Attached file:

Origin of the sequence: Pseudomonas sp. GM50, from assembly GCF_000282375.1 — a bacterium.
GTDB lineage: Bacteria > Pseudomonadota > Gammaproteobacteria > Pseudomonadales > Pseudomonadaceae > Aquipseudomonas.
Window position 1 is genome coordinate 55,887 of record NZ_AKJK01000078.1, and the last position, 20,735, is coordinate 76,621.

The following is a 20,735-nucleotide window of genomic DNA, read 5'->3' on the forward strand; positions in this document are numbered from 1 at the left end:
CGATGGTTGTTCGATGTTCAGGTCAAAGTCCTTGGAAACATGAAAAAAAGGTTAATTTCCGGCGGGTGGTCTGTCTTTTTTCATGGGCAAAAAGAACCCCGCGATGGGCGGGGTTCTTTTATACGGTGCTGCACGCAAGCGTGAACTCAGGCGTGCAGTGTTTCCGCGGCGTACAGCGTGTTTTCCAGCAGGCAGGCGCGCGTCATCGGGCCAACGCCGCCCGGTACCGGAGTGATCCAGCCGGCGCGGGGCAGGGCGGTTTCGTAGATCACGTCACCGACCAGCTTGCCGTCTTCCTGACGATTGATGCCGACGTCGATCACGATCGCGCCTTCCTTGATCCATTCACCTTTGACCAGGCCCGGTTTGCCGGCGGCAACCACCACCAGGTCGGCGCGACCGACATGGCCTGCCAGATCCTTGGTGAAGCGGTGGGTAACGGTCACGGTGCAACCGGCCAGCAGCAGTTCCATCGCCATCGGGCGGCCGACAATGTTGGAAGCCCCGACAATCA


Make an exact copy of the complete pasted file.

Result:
Origin of the sequence: Pseudomonas sp. GM50, from assembly GCF_000282375.1 — a bacterium.
GTDB lineage: Bacteria > Pseudomonadota > Gammaproteobacteria > Pseudomonadales > Pseudomonadaceae > Aquipseudomonas.
Window position 1 is genome coordinate 55,887 of record NZ_AKJK01000078.1, and the last position, 20,735, is coordinate 76,621.

The following is a 20,735-nucleotide window of genomic DNA, read 5'->3' on the forward strand; positions in this document are numbered from 1 at the left end:
CGATGGTTGTTCGATGTTCAGGTCAAAGTCCTTGGAAACATGAAAAAAAGGTTAATTTCCGGCGGGTGGTCTGTCTTTTTTCATGGGCAAAAAGAACCCCGCGATGGGCGGGGTTCTTTTATACGGTGCTGCACGCAAGCGTGAACTCAGGCGTGCAGTGTTTCCGCGGCGTACAGCGTGTTTTCCAGCAGGCAGGCGCGCGTCATCGGGCCAACGCCGCCCGGTACCGGAGTGATCCAGCCGGCGCGGGGCAGGGCGGTTTCGTAGATCACGTCACCGACCAGCTTGCCGTCTTCCTGACGATTGATGCCGACGTCGATCACGATCGCGCCTTCCTTGATCCATTCACCTTTGACCAGGCCCGGTTTGCCGGCGGCAACCACCACCAGGTCGGCGCGACCGACATGGCCTGCCAGATCCTTGGTGAAGCGGTGGGTAACGGTCACGGTGCAACCGGCCAGCAGCAGTTCCATCGCCATCGGGCGGCCGACAATGTTGGAAGCCCCGACAATCA